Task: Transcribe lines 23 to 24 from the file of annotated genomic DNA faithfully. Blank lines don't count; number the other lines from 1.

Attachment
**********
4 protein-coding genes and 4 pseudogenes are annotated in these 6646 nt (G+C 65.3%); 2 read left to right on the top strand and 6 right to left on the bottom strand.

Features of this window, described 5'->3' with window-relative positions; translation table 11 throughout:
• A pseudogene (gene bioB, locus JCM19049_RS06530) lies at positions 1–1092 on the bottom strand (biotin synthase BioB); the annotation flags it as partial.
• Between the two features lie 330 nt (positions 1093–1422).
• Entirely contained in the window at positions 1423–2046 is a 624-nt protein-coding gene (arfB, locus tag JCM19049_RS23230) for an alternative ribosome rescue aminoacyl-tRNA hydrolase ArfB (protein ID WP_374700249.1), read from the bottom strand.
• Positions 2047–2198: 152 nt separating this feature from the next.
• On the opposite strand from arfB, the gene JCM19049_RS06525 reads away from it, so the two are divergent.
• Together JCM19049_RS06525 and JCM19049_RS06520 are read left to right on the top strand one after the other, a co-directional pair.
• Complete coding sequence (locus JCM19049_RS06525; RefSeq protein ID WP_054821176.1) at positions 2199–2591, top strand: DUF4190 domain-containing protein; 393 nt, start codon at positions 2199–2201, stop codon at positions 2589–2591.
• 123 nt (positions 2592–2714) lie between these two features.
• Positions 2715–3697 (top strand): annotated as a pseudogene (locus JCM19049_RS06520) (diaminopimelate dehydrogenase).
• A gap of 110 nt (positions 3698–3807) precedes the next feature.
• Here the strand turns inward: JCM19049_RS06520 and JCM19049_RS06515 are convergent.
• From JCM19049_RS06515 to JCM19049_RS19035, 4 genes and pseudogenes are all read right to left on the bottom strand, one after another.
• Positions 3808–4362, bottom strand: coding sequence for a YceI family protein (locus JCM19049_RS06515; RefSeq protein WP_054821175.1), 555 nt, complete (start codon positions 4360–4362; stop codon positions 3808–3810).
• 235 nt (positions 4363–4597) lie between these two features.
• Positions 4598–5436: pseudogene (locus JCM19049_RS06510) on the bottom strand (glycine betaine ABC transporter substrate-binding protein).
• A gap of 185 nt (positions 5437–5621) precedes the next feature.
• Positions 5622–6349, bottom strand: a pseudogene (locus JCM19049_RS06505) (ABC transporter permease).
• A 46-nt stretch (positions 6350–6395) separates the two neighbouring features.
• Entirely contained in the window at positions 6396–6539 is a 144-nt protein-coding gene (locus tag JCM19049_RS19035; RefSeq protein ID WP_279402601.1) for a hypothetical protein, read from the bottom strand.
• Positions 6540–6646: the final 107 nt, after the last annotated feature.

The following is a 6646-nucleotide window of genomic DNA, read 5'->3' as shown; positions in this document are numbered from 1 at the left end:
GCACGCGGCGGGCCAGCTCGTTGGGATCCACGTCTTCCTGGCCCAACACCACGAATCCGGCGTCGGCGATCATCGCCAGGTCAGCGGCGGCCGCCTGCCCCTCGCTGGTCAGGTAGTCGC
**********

The following is a 6646-nucleotide window of genomic DNA, read 5'->3' as shown; positions in this document are numbered from 1 at the left end:
GCACGCGGCGGGCCAGCTCGTTGGGATCCACGTCTTCCTGGCCCAACACCACGAATCCGGCGTCGGCGATCATCGCCAGGTCAGCGGCGGCCGCCTGCCCCTCGCTGGTCAGGTAGTCGC